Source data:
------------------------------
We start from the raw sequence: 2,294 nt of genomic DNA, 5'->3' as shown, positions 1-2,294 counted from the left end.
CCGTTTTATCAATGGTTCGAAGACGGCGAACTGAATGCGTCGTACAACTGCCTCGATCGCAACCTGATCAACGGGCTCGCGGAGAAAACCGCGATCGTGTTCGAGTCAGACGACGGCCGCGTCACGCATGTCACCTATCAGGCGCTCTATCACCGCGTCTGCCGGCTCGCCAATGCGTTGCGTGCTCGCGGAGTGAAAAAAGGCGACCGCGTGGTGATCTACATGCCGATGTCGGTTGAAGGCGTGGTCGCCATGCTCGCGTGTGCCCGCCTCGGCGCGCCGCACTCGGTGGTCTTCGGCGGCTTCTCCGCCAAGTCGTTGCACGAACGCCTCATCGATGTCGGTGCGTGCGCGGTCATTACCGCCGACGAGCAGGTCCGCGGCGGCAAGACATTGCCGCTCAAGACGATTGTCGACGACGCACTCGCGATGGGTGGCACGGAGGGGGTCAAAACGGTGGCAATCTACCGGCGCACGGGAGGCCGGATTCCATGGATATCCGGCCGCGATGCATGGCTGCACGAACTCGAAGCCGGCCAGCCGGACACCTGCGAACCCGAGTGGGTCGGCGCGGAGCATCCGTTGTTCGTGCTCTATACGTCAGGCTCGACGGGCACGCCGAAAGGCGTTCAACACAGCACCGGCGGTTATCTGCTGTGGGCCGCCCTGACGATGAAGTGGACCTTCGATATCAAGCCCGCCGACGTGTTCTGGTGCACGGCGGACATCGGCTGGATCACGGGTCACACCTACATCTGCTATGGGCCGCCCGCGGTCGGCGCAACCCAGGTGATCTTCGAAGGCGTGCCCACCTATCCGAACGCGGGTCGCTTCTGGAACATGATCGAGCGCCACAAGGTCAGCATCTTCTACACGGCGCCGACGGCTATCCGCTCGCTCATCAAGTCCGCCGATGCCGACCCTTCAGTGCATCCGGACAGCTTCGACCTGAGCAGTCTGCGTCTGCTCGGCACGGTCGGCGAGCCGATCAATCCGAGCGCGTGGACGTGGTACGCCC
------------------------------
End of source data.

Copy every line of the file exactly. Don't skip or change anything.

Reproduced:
We start from the raw sequence: 2,294 nt of genomic DNA, 5'->3' as shown, positions 1-2,294 counted from the left end.
CCGTTTTATCAATGGTTCGAAGACGGCGAACTGAATGCGTCGTACAACTGCCTCGATCGCAACCTGATCAACGGGCTCGCGGAGAAAACCGCGATCGTGTTCGAGTCAGACGACGGCCGCGTCACGCATGTCACCTATCAGGCGCTCTATCACCGCGTCTGCCGGCTCGCCAATGCGTTGCGTGCTCGCGGAGTGAAAAAAGGCGACCGCGTGGTGATCTACATGCCGATGTCGGTTGAAGGCGTGGTCGCCATGCTCGCGTGTGCCCGCCTCGGCGCGCCGCACTCGGTGGTCTTCGGCGGCTTCTCCGCCAAGTCGTTGCACGAACGCCTCATCGATGTCGGTGCGTGCGCGGTCATTACCGCCGACGAGCAGGTCCGCGGCGGCAAGACATTGCCGCTCAAGACGATTGTCGACGACGCACTCGCGATGGGTGGCACGGAGGGGGTCAAAACGGTGGCAATCTACCGGCGCACGGGAGGCCGGATTCCATGGATATCCGGCCGCGATGCATGGCTGCACGAACTCGAAGCCGGCCAGCCGGACACCTGCGAACCCGAGTGGGTCGGCGCGGAGCATCCGTTGTTCGTGCTCTATACGTCAGGCTCGACGGGCACGCCGAAAGGCGTTCAACACAGCACCGGCGGTTATCTGCTGTGGGCCGCCCTGACGATGAAGTGGACCTTCGATATCAAGCCCGCCGACGTGTTCTGGTGCACGGCGGACATCGGCTGGATCACGGGTCACACCTACATCTGCTATGGGCCGCCCGCGGTCGGCGCAACCCAGGTGATCTTCGAAGGCGTGCCCACCTATCCGAACGCGGGTCGCTTCTGGAACATGATCGAGCGCCACAAGGTCAGCATCTTCTACACGGCGCCGACGGCTATCCGCTCGCTCATCAAGTCCGCCGATGCCGACCCTTCAGTGCATCCGGACAGCTTCGACCTGAGCAGTCTGCGTCTGCTCGGCACGGTCGGCGAGCCGATCAATCCGAGCGCGTGGACGTGGTACGCCC